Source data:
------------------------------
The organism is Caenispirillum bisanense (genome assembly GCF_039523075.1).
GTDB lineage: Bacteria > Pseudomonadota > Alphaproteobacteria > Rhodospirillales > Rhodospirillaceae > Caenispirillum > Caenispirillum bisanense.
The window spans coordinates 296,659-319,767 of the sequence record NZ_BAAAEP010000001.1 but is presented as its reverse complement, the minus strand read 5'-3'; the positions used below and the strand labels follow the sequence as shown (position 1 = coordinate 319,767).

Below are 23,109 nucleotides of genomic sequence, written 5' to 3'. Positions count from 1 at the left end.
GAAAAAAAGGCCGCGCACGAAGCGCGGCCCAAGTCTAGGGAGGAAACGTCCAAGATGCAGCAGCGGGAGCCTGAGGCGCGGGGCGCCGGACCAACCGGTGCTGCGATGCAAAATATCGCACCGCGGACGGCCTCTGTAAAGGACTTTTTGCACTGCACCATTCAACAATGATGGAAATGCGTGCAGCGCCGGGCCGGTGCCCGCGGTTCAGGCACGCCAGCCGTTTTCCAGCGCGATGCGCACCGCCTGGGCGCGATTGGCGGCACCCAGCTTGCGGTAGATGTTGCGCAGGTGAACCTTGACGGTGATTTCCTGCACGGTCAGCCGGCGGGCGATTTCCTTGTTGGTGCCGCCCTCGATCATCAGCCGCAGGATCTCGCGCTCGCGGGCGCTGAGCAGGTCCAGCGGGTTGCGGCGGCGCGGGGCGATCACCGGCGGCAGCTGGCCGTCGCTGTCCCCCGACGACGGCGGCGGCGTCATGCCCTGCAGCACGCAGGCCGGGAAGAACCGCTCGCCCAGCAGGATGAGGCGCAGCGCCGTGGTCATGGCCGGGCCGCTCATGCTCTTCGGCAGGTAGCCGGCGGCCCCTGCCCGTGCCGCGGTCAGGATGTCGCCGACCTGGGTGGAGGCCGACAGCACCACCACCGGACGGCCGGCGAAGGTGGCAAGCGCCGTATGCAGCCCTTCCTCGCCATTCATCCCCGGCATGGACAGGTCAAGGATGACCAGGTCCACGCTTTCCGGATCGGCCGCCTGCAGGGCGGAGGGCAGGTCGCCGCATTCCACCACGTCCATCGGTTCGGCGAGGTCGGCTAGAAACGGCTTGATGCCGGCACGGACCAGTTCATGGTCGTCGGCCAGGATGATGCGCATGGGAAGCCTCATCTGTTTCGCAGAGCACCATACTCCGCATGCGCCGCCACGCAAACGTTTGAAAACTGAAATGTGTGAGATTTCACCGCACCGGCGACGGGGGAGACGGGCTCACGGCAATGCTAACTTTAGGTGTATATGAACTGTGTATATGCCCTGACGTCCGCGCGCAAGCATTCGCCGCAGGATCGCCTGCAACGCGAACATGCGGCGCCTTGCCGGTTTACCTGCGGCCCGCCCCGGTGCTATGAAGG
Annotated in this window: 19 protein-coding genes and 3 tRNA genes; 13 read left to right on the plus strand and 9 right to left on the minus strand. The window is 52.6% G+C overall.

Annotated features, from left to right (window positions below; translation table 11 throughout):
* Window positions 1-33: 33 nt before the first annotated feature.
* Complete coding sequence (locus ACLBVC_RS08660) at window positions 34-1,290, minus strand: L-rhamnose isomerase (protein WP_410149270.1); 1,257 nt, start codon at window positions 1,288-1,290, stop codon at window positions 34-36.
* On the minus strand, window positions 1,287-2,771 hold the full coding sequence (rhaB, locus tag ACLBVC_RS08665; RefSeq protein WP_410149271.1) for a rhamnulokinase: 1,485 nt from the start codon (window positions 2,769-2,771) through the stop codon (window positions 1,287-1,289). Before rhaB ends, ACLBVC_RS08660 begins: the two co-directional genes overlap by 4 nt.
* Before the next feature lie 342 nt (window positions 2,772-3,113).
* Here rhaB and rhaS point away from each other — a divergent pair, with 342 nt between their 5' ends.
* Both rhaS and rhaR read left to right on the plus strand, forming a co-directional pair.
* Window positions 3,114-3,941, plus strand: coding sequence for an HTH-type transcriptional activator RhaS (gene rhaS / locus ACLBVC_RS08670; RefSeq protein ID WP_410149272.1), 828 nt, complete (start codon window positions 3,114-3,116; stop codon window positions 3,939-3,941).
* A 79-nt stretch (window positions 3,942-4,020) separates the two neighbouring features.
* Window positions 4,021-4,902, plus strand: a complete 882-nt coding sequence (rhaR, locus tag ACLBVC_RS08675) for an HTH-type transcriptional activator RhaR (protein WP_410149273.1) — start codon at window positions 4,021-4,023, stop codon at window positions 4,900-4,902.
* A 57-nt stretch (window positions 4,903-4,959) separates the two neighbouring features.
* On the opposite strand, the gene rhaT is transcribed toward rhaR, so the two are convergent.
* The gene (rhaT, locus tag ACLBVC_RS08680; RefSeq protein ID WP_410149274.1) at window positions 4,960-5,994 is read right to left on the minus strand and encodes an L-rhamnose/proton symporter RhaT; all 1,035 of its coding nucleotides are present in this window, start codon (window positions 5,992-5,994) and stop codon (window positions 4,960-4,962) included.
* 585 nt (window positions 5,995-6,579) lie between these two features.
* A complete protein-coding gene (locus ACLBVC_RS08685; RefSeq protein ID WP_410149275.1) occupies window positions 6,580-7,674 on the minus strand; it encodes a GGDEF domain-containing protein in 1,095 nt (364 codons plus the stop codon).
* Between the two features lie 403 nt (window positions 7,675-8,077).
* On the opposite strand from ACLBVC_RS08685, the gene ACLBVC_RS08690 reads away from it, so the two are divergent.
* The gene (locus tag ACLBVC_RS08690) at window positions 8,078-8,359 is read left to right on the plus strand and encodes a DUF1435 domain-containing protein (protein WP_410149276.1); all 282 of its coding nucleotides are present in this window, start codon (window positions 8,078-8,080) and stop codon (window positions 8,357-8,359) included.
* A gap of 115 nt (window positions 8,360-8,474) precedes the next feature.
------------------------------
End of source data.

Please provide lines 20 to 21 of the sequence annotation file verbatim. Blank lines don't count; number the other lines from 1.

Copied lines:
* 585 nt (window positions 5,995-6,579) lie between these two features.
* A complete protein-coding gene (locus ACLBVC_RS08685; RefSeq protein ID WP_410149275.1) occupies window positions 6,580-7,674 on the minus strand; it encodes a GGDEF domain-containing protein in 1,095 nt (364 codons plus the stop codon).